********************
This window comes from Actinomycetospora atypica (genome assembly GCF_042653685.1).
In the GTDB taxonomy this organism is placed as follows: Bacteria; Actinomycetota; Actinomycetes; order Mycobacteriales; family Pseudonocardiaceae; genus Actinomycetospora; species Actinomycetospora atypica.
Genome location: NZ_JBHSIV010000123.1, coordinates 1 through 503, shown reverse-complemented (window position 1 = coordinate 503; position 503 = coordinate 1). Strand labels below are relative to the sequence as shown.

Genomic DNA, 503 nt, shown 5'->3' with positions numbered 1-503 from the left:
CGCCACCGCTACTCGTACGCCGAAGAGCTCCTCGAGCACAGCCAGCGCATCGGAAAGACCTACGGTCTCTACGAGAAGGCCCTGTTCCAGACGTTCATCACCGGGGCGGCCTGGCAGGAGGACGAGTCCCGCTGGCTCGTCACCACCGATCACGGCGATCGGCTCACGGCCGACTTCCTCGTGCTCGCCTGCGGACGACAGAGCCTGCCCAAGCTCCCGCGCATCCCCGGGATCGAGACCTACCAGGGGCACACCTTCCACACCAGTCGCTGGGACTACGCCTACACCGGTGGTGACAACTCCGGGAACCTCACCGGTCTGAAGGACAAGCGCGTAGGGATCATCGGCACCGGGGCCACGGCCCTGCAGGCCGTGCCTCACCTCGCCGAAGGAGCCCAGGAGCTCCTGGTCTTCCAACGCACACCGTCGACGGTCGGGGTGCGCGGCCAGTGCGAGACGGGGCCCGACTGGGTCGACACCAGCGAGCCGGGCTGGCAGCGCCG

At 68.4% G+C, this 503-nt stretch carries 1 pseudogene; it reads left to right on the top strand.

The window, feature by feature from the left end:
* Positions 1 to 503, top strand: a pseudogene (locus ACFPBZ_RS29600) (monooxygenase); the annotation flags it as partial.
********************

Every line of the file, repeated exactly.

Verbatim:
This window comes from Actinomycetospora atypica (genome assembly GCF_042653685.1).
In the GTDB taxonomy this organism is placed as follows: Bacteria; Actinomycetota; Actinomycetes; order Mycobacteriales; family Pseudonocardiaceae; genus Actinomycetospora; species Actinomycetospora atypica.
Genome location: NZ_JBHSIV010000123.1, coordinates 1 through 503, shown reverse-complemented (window position 1 = coordinate 503; position 503 = coordinate 1). Strand labels below are relative to the sequence as shown.

Genomic DNA, 503 nt, shown 5'->3' with positions numbered 1-503 from the left:
CGCCACCGCTACTCGTACGCCGAAGAGCTCCTCGAGCACAGCCAGCGCATCGGAAAGACCTACGGTCTCTACGAGAAGGCCCTGTTCCAGACGTTCATCACCGGGGCGGCCTGGCAGGAGGACGAGTCCCGCTGGCTCGTCACCACCGATCACGGCGATCGGCTCACGGCCGACTTCCTCGTGCTCGCCTGCGGACGACAGAGCCTGCCCAAGCTCCCGCGCATCCCCGGGATCGAGACCTACCAGGGGCACACCTTCCACACCAGTCGCTGGGACTACGCCTACACCGGTGGTGACAACTCCGGGAACCTCACCGGTCTGAAGGACAAGCGCGTAGGGATCATCGGCACCGGGGCCACGGCCCTGCAGGCCGTGCCTCACCTCGCCGAAGGAGCCCAGGAGCTCCTGGTCTTCCAACGCACACCGTCGACGGTCGGGGTGCGCGGCCAGTGCGAGACGGGGCCCGACTGGGTCGACACCAGCGAGCCGGGCTGGCAGCGCCG

At 68.4% G+C, this 503-nt stretch carries 1 pseudogene; it reads left to right on the top strand.

The window, feature by feature from the left end:
* Positions 1 to 503, top strand: a pseudogene (locus ACFPBZ_RS29600) (monooxygenase); the annotation flags it as partial.